The panoramic views of the Tuscan hills drenched in golden sunlight greeted us as we passed through the iron gate and down the long driveway of La Fattoria Il Poderaccio. Horses, long-legged and sleek, grazed in the pasture as two young foals frolicked nearby. One of the farm dogs greeted us with friendly eyes and wagging tail. We parked our car and inhaled the views once more before we met Lisa Ravà, our host.
The classic country architecture of the old stone buildings, some covered with flowering Bougainville, dates back to the 13th century. Read more →
I just got back from an amazing 2-week trip to Italy. Part of that time I had the pleasure of staying at Lisa Ravà’s panoramic agriturismo, Il Poderaccio. She invited me to meet with her early in the morning to feed the horses (all 15 of them). I came, but she did all the work while I chatted and observed.
You will not believe the beauty of this early Tuscan morning…..take a look!
Once more, I am filled to capacity with the most amazing experiences gathered in these last two weeks during my trip to Italy. Is it still bella Italia after all this time? Oh yes, in more ways than I could ever have imagined. This trip introduced me to a deeper understanding of the different amenities of both the north and south. Each is quite different from the other. But all together, they blend into a country that is richly diverse, resulting in a culture thousands of years in the making. People who, for the most part, are warm and hospitable, who care deeply for their land, and who live out their daily lives with dignity.
I’ve had the good fortune to stay at three different accommodations, each one quite distinct from the other. In comparison, they proved to be equally delightful. The proprietors who operate/own them are as wonderful as the amenities they have to offer. I am excited to share each one with you and plan to introduce them over the next few months. I feelstrongly that each one deserves its own spotlight.
I hope that you will check back and discover what I have… that there are beauty, warmth, and possibilities beyond your expectations. Come and meet the people who offer an authentic Italian experience. Find out what makes their hotels, agriturismos, and accommodations so unique. I am inspired to share each one with you.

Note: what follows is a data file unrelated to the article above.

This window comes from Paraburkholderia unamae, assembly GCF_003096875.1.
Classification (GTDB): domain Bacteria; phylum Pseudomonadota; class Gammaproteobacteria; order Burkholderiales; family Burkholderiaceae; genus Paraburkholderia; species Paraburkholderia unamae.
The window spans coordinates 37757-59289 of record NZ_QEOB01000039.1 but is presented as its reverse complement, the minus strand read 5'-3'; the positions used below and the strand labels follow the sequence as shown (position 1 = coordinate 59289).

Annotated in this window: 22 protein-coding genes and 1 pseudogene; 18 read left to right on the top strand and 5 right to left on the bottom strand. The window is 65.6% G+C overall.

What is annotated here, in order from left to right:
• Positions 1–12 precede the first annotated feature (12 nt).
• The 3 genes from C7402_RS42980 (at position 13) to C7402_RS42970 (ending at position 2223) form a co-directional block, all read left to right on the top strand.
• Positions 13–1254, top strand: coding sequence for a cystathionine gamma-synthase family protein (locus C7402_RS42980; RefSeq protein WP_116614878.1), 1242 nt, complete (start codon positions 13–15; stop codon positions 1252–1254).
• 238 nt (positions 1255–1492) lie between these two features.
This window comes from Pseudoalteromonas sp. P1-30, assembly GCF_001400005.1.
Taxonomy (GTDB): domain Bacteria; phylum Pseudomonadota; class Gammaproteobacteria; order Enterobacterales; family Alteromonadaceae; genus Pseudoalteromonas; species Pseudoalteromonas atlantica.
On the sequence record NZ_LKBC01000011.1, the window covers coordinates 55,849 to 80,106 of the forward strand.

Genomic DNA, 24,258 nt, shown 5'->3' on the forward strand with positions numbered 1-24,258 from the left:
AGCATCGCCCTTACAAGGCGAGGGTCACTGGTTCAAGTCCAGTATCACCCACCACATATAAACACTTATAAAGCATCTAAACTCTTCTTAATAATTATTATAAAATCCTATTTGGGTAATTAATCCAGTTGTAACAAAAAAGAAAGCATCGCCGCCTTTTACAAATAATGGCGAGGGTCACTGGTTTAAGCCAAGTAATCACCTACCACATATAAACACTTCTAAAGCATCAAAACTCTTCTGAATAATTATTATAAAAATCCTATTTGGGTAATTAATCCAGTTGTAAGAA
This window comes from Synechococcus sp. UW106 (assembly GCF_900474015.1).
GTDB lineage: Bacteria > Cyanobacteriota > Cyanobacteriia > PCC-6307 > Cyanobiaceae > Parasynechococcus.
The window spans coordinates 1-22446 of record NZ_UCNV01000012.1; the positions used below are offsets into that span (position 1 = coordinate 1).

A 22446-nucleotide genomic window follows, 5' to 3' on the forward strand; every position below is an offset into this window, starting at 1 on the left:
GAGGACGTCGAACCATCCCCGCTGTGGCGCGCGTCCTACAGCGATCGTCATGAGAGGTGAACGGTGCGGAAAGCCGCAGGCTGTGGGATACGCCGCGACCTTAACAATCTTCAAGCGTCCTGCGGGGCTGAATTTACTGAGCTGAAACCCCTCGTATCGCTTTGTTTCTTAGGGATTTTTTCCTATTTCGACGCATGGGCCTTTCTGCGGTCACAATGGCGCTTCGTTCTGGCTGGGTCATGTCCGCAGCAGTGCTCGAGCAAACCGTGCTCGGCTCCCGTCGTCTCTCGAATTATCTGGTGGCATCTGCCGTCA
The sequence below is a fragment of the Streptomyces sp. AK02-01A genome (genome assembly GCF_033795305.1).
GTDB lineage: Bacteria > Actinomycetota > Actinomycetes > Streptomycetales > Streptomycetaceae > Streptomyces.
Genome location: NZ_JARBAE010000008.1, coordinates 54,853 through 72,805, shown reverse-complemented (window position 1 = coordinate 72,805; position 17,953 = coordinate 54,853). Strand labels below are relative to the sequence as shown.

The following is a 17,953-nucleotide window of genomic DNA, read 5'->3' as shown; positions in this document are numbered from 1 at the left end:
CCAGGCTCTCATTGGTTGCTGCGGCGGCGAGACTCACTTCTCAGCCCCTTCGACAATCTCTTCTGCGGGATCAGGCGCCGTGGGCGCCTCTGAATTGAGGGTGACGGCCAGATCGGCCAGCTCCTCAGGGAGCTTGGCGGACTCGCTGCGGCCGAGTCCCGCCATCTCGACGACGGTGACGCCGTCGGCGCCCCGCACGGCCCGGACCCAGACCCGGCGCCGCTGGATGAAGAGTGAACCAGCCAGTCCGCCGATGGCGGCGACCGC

The rolling hills of Tuscany are alive with endless rows of vines. In fact, wine is produced over most of the territory in this region of central Italy. The passion, gusto, and delightful flavors of the wine is directly related to the heart and soul of this beautiful land full of myths and legends. However, the historical truth is much more interesting. Read more →
To experience Italy from a local perspective, discover it’s ancient traditions and feel the passion of the local artisans and producers who cherish the entire life of the product, from farm to table….this is clearly the real Italy.
Arianna Cini, who operates KM Zero Tours in Chianti, works closely with local producers and artisans who cherish the tradition and old ways of Tuscany. Her dedication to sharing “a restorative experience for body and soul” with others is impressive. So when I saw this video about the wheat harvest in Tuscany posted by Arianna, I was greatly inspired. It wasn’t the camaraderie alone in the video that caught my attention, although I loved watching these Italians work so well together, but it was more….
It was their deep desire to work closely with the land and embrace the old ways of growing and harvesting ancient grains.
I decided to research a little further about wheat-growing in the village of Montespertoli and discovered an exciting story. Until roughly 8 years ago, bread was made by locally grown wheat consisting of modern varieties. It lacked the unique features desirable in a hearty, aromatic loaf of bread everyone loves.
At that time, Prof. Stefano Benedettelli from the University of Florence researched the ancient wheat varieties and contacted miller Gianni Paciscopi from Montespertoli. Together they worked to find farms that would grow these ancient grains and to regain the knowledge of the old ways of processing wheat into bread, which had been lost. The producer, miller, pasta maker and baker began to reestablish their working connection, once again using the stone-grinding mills.
A three-year crop rotation is used to keep the wheat-growing land fertile and healthy. The results have been met with great satisfaction by both the producers and consumers as the loaves of bread are far superior in both taste, texture and health benefits. As one of the top producers of wine and olive oil in Tuscany, making bread using ancient, local grains has become a high priority in Montespertoli.
It remains a challenge to produce the wholesome ancient wheat as farms continue to feel the pressure to cut costs while many of the consumers continue to purchase cheaper products as a result of their decreased purchasing abilities. However, farms remain that are dedicated to keeping the old ways alive and embrace the production of high-quality wheat.